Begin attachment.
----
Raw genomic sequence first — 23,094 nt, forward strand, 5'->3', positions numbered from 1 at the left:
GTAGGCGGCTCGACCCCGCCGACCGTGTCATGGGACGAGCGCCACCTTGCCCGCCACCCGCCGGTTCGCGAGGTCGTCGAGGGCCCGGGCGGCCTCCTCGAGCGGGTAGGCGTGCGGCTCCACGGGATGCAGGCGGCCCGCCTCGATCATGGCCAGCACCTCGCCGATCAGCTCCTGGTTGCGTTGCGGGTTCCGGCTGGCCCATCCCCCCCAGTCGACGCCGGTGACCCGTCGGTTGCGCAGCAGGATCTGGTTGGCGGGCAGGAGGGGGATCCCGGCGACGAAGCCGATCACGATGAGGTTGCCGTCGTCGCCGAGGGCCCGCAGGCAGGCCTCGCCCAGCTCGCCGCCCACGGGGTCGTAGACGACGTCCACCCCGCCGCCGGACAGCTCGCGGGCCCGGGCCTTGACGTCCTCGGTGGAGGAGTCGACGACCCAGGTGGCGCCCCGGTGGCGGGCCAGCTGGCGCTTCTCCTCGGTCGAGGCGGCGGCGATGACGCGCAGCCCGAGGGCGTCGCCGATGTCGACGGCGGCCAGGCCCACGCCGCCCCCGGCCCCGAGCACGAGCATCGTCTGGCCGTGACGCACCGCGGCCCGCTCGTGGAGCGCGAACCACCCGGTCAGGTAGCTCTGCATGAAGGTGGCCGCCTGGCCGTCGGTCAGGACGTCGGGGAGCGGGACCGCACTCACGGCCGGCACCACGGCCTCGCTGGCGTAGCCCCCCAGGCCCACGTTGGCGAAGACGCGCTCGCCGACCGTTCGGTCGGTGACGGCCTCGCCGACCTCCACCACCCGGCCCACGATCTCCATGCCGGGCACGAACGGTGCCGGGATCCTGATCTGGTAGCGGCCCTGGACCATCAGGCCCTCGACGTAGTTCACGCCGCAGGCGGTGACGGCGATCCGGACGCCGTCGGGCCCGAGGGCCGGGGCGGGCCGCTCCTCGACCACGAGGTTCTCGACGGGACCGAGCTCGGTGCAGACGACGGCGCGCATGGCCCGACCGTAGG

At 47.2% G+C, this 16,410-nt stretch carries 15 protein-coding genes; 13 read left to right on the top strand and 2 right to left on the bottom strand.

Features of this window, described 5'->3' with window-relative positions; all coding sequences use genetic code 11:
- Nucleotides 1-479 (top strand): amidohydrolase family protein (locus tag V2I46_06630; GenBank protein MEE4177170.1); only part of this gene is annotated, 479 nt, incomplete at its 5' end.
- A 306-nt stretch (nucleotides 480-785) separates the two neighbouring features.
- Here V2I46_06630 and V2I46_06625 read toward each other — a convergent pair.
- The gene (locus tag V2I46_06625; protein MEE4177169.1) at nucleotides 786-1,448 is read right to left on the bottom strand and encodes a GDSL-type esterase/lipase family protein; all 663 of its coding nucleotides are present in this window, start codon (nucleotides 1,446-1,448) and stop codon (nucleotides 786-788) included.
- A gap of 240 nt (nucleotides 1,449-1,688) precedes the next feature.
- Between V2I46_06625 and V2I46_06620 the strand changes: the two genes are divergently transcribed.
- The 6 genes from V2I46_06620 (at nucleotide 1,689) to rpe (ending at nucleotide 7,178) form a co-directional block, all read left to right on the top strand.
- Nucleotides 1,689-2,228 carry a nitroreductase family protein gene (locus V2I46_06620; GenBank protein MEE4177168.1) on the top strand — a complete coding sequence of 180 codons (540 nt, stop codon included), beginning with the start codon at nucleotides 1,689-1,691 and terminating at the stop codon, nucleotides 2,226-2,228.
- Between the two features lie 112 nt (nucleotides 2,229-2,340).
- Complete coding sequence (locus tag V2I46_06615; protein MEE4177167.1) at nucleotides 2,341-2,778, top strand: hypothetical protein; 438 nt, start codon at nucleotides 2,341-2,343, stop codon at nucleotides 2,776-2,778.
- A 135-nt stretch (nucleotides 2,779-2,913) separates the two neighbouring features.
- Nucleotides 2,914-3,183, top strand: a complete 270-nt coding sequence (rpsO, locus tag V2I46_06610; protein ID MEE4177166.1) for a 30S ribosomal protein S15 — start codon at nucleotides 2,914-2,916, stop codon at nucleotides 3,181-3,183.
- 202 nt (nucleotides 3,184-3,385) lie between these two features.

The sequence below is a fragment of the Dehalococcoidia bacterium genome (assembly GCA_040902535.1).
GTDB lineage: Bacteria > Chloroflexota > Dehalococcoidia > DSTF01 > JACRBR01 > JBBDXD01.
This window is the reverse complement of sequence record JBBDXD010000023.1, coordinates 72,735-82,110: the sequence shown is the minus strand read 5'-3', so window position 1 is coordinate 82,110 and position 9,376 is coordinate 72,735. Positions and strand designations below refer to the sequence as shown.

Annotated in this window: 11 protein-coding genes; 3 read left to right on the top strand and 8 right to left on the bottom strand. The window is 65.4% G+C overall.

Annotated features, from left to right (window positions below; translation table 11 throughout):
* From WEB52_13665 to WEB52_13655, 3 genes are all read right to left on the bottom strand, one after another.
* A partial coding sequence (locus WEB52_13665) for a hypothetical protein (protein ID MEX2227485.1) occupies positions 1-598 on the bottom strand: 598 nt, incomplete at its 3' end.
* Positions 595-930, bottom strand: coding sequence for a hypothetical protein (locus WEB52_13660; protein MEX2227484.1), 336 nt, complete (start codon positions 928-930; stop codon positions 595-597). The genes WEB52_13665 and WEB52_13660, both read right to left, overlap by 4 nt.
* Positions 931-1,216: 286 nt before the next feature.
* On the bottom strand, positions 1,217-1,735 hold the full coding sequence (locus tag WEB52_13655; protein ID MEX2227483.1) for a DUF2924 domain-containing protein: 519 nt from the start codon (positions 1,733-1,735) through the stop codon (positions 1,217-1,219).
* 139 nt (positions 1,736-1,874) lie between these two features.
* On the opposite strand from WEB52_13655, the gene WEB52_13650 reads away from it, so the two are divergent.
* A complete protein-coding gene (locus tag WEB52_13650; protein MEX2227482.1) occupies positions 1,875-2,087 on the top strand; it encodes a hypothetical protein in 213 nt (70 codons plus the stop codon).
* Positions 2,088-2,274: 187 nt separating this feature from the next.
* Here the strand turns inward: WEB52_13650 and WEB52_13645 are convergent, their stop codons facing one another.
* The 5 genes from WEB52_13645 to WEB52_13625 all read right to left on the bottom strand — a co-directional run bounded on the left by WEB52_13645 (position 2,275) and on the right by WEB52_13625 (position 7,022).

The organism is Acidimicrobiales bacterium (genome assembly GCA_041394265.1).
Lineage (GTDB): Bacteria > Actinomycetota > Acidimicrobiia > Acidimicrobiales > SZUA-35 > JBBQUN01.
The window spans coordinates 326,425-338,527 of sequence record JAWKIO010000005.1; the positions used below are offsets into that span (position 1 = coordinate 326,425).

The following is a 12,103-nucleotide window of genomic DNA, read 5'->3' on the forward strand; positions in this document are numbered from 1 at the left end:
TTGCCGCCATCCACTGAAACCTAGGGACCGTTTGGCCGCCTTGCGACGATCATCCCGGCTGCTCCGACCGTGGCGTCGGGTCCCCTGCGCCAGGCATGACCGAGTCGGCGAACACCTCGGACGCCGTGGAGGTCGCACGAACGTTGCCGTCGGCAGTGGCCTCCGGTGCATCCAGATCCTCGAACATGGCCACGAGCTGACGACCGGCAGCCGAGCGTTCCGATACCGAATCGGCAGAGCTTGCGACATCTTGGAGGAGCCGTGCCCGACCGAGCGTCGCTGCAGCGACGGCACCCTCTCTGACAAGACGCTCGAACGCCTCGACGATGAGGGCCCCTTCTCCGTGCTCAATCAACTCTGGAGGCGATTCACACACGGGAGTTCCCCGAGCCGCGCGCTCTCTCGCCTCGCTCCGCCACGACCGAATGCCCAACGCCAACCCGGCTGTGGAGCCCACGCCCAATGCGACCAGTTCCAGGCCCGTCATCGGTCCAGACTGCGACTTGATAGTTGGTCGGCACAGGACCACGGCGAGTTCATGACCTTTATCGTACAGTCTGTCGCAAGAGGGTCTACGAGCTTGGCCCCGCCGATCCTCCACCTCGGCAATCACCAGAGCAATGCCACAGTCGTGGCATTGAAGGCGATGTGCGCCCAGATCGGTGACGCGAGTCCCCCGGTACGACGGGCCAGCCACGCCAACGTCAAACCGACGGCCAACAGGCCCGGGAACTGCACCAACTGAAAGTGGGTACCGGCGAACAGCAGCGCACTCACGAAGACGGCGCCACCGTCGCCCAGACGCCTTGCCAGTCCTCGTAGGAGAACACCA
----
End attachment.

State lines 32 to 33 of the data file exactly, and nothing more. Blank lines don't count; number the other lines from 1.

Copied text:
* Here the strand turns inward: WEB52_13650 and WEB52_13645 are convergent, their stop codons facing one another.
* The 5 genes from WEB52_13645 to WEB52_13625 all read right to left on the bottom strand — a co-directional run bounded on the left by WEB52_13645 (position 2,275) and on the right by WEB52_13625 (position 7,022).